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what loads do the pistol pros use?

Discussion in 'Handloading and Reloading' started by UT PROSIM, Aug 11, 2010.


    UT PROSIM New Member

    May 8, 2010
    i watch a few shooting shows on the outdoor channel a few days ago and i was absolutely amazed by the talent of some of the marksmen. one particularly talented individual was able to shoot 8 shots into a very small group in maybe 2 seconds with a commander sized 1911? is this due to extremely practiced recoil management and/or a fast burning load that enables them to get back on target so fast with such a hi power round?

    now i am not a expert with a pistol but im not a beginner either, but it seem to me that im still dealing with the slow push of bullseye powder powered recoil from my first aimed shot when these guys are on there third- fourth.
    now with the 22lr conversion i can almost get similar speed and hit percentage results as the pros with a 45acp... but i have a 22 and there shooting a 45...

    so what loads do these guys use to help them shoot, recover, re-aim and fire again at such a fast pace?
    (by the way i know these guys shoot crazy amounts everyday, have years and years of experience and special training, $ 3-4000 guns, and are just plain gifted by god to have such reflexes)
    but all pros have highly tuned tools for their trade
  2. griz

    griz Senior Member

    Dec 25, 2002
    Eastern Virginia
    Disclaimer: I am not an expert shooter or gun designer.

    I think the design of the gun has the biggest influence on the speed at which it cycles. As long as it cycles the action, any load will operate within the normal range of the gun. I've heard of shooters who could operate the trigger faster than the action could cycle, but that makes me wonder how bump firing would ever be possible.
  3. GW Staar

    GW Staar Participating Member

    Feb 26, 2009
    I've often wondered the same thing. Then I got to know one of the "very" gifted 3-gun competitors. Like anything else, it's 90 percent technique and 10 percent skill. It's that 10 percent that allows them to wow the rest of us.

    What's in the 10 percent? great eyes, reflexes, strength, control and focus. It's the focus, where they can tune out everything else, that is a common thread with the best in any sport or skill. Being able to see only the target and the sights, when the sights are moving in a blurr...is an example of focus, and then having the reflexes to fire when the blurr is on target, and at the same moment having the control not to pull the sights off. All of that requires a great deal of focus.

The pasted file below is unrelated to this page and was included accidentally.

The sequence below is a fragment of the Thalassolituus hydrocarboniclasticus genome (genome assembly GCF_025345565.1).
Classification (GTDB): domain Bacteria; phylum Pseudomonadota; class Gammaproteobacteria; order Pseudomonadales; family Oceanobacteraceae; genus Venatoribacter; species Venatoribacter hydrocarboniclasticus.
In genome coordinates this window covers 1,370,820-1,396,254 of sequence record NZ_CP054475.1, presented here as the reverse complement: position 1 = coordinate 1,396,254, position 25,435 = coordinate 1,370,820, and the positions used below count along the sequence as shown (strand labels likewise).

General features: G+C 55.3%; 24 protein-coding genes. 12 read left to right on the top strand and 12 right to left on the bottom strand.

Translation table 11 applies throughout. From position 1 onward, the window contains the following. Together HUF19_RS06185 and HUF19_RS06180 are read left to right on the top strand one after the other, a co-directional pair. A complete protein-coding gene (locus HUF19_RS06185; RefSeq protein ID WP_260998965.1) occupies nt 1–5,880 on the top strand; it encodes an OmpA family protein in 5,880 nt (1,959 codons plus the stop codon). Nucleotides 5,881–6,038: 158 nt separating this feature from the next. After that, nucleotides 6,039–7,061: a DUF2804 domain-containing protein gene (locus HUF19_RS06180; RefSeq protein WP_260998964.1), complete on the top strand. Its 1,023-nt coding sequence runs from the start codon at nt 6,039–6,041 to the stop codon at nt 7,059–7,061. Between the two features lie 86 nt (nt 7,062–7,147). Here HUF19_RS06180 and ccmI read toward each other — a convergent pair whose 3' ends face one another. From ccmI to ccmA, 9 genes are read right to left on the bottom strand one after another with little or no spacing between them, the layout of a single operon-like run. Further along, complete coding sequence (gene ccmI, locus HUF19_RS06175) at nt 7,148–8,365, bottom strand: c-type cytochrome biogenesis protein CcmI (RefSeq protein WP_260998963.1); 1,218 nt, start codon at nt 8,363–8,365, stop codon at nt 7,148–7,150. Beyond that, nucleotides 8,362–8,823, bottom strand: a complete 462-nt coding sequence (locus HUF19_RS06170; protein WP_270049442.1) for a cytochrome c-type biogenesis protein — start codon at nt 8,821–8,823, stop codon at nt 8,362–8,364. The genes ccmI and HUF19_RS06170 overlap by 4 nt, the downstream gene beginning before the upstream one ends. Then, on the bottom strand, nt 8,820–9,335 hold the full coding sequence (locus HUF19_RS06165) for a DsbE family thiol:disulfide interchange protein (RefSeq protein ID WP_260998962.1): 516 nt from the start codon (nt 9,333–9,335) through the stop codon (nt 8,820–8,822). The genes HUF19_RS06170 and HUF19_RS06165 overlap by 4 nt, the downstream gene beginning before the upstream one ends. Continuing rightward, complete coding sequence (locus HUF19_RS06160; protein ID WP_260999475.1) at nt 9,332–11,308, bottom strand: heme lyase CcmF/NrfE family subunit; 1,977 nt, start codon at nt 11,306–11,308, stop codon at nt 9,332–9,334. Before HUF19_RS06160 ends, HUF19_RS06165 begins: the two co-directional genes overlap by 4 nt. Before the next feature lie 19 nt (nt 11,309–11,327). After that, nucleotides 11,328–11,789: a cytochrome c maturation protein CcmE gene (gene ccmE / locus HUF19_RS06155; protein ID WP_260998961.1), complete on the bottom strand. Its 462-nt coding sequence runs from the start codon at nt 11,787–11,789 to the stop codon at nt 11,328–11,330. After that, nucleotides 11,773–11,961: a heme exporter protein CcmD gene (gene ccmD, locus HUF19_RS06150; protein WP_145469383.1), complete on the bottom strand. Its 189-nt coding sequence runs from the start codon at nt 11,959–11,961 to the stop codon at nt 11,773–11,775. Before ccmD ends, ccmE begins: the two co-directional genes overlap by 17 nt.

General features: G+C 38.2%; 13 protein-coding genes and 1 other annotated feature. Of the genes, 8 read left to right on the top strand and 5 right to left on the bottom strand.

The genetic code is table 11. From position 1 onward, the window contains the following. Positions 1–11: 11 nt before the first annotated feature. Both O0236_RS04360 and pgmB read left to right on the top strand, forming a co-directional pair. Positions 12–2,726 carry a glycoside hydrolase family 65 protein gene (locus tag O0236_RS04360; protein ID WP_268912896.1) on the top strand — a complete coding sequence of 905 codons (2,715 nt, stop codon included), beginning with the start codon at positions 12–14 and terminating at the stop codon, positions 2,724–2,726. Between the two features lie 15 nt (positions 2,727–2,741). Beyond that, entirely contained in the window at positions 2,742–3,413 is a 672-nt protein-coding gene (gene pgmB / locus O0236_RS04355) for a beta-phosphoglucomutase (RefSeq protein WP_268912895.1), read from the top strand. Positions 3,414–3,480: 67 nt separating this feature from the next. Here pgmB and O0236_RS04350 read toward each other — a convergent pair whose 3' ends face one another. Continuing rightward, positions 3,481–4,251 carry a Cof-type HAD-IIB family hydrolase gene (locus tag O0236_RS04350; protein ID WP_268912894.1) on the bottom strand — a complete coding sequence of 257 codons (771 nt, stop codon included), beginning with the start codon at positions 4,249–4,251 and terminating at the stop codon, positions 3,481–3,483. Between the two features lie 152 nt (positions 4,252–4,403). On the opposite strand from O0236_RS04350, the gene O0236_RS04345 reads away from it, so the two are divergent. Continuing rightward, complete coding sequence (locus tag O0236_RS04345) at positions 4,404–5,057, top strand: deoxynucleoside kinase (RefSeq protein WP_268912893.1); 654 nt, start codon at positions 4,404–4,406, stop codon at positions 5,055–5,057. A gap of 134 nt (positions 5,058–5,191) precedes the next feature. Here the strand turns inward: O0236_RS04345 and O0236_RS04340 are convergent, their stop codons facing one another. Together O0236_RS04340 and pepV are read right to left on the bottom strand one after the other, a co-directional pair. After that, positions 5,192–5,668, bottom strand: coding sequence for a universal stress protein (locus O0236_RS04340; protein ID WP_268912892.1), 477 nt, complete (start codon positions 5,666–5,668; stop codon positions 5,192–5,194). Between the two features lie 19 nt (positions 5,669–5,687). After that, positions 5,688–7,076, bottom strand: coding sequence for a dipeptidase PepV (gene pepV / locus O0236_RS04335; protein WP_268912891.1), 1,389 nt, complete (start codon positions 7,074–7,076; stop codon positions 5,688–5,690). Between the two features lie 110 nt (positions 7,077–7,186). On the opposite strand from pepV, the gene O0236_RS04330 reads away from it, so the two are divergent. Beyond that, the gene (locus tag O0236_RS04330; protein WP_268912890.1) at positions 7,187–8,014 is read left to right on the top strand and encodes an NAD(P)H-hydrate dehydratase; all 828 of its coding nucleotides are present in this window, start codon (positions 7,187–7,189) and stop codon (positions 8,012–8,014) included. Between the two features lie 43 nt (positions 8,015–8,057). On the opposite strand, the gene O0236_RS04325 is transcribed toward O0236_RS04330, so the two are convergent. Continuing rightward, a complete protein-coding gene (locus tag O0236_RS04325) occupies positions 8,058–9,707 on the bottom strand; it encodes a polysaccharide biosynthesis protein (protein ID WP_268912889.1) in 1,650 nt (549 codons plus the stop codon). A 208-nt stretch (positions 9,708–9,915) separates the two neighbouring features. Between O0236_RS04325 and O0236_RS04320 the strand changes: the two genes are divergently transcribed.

If you're not born naturally with those abilities, you can make up for it to a point, with practice. My friend shoots more in a week than I do in a year. He can afford it because Wilson buys all his ammo, and furnishes his guns. Wilson actually requires the practice, and he shoots alone 90 percent of the time. (who can shoot that much to go with him)

    The difference between the 90 percent technique and the 10 percent skill is that technique can become a habit with practice. The skill? Practice helps all right, but....and the focus??? Some people...like me just aren't made to focus at that scale.:banghead: Also even the best skilled, with the highest ability to focus, Tiger Woods for example, can be distracted. The winners in a sport (at the highest level) are the ones least distracted.

    Oh, about the loads the pros use? Don't have a clue. In this case its a Wilson secret. My friend, when shooting the pistol part of 3-gun, only shoots 45 ACP. Many shoot 9mm for the lighter recoil if the rules allow.
  4. rcmodel

    rcmodel Member in memoriam

    Sep 17, 2007
    Eastern KS
    It's not trick loads.